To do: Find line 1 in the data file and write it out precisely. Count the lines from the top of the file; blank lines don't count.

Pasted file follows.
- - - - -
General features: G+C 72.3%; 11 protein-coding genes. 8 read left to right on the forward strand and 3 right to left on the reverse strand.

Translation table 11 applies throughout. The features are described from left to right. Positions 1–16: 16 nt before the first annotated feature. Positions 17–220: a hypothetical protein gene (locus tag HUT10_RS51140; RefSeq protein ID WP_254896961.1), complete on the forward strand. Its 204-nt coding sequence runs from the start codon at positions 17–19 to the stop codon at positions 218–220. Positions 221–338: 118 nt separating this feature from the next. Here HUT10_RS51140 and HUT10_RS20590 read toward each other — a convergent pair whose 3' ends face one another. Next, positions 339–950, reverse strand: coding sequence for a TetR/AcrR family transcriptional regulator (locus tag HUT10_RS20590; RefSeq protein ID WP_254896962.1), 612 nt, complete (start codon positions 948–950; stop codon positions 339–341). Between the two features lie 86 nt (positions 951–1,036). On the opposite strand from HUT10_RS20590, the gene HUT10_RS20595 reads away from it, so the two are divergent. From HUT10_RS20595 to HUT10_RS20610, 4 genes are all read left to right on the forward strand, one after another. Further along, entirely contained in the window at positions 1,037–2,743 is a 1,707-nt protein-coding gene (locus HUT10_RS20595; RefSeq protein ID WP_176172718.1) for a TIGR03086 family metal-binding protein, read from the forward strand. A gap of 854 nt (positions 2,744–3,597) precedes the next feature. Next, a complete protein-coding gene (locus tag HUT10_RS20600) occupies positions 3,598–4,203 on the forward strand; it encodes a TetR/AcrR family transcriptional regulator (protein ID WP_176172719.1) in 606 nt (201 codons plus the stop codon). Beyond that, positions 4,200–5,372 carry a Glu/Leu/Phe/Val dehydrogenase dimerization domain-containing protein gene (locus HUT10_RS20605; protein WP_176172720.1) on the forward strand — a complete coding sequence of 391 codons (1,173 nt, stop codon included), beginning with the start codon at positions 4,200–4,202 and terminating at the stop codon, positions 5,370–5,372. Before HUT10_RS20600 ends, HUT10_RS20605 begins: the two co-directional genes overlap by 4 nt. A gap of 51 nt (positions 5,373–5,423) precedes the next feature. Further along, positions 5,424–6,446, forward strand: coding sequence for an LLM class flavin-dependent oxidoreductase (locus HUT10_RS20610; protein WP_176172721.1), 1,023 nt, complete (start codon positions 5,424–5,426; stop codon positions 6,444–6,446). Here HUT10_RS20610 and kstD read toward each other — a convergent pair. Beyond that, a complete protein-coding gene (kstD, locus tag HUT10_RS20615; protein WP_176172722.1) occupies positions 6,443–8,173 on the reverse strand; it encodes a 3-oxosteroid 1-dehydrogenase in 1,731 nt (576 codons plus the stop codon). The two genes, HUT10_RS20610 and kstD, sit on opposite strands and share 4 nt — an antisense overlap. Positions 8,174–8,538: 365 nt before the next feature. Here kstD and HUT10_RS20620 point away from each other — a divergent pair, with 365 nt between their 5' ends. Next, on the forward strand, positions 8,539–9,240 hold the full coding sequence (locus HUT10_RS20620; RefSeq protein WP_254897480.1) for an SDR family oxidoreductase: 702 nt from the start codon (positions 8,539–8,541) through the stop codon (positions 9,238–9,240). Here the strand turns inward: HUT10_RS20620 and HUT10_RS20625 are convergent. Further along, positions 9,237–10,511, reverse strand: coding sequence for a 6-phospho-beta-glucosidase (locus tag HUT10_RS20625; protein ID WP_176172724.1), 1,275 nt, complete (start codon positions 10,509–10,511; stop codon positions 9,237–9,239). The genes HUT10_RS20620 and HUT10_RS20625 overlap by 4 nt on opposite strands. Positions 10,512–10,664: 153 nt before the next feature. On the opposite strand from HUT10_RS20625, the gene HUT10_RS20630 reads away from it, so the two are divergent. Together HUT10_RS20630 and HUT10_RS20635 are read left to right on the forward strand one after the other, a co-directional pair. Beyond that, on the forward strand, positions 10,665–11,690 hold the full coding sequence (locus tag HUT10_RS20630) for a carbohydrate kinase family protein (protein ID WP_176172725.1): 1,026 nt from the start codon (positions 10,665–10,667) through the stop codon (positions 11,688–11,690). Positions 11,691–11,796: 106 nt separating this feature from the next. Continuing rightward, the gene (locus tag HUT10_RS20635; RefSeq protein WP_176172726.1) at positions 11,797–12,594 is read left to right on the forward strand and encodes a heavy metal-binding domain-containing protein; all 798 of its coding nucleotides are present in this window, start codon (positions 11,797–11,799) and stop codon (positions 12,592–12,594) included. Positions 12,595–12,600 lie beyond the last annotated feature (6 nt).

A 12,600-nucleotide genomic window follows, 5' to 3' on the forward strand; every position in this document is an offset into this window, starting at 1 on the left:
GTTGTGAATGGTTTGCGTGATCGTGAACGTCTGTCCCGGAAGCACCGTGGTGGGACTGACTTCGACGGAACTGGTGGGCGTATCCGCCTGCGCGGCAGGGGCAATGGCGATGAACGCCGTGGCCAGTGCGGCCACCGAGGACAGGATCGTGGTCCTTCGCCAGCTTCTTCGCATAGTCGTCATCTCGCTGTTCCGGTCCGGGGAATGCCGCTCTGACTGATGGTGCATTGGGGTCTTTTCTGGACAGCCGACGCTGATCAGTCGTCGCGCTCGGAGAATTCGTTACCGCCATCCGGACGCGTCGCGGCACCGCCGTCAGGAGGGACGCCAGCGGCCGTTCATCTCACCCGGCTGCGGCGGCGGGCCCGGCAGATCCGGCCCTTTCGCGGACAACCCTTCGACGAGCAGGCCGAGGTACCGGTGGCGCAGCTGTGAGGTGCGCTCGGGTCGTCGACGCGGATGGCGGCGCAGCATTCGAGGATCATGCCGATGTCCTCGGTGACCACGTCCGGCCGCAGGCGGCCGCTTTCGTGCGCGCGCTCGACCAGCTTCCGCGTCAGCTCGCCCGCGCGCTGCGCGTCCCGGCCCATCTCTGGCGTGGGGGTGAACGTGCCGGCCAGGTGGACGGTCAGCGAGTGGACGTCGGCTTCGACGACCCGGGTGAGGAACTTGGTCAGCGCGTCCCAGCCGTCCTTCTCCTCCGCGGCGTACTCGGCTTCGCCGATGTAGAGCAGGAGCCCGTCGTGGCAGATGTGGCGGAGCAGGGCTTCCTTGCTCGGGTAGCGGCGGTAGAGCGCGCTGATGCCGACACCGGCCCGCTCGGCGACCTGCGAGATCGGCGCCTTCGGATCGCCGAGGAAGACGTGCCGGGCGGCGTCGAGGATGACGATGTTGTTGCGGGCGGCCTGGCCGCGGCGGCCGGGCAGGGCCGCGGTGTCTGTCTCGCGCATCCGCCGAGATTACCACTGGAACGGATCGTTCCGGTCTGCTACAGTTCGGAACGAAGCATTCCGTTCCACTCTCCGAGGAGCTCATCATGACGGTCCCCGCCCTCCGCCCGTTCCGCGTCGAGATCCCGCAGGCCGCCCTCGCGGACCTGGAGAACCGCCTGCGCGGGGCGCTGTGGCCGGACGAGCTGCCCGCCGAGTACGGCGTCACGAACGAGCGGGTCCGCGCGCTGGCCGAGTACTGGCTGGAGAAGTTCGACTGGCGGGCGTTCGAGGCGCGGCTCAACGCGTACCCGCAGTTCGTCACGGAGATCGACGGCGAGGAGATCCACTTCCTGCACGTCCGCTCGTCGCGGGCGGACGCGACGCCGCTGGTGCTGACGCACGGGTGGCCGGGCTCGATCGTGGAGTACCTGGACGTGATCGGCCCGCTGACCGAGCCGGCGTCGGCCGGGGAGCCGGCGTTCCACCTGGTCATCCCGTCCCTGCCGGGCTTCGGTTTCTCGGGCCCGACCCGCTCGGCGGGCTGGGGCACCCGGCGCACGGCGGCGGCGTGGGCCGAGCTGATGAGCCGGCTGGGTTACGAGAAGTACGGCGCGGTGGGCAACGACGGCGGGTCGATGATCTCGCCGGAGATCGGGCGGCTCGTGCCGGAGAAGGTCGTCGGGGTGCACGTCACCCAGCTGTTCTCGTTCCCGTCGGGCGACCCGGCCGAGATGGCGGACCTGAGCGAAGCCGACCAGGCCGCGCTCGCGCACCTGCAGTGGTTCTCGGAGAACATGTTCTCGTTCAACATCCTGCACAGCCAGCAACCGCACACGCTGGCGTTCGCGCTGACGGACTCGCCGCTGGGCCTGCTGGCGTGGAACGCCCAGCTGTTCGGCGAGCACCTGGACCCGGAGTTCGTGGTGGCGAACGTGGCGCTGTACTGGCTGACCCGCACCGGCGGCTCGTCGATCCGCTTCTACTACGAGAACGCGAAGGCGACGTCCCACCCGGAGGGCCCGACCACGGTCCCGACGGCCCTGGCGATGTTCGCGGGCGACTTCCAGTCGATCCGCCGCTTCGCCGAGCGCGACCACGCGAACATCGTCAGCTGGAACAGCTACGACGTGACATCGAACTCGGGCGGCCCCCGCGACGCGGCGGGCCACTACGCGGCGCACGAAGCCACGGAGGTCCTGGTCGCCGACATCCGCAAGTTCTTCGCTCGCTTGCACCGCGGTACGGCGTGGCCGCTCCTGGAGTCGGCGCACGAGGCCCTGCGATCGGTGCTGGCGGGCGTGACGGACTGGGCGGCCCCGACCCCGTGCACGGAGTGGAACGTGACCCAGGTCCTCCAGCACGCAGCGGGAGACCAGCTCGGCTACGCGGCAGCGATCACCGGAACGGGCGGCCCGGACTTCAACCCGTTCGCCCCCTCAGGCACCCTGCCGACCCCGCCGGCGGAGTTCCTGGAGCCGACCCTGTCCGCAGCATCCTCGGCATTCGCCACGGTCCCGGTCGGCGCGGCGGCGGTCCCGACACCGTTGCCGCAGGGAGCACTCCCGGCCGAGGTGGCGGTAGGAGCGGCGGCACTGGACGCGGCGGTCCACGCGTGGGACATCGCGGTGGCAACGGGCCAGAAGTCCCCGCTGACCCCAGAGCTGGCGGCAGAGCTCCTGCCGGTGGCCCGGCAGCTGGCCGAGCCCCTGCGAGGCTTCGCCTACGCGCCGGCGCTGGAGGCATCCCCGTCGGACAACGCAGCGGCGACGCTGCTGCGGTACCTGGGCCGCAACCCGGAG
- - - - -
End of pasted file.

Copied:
General features: G+C 72.3%; 11 protein-coding genes. 8 read left to right on the forward strand and 3 right to left on the reverse strand.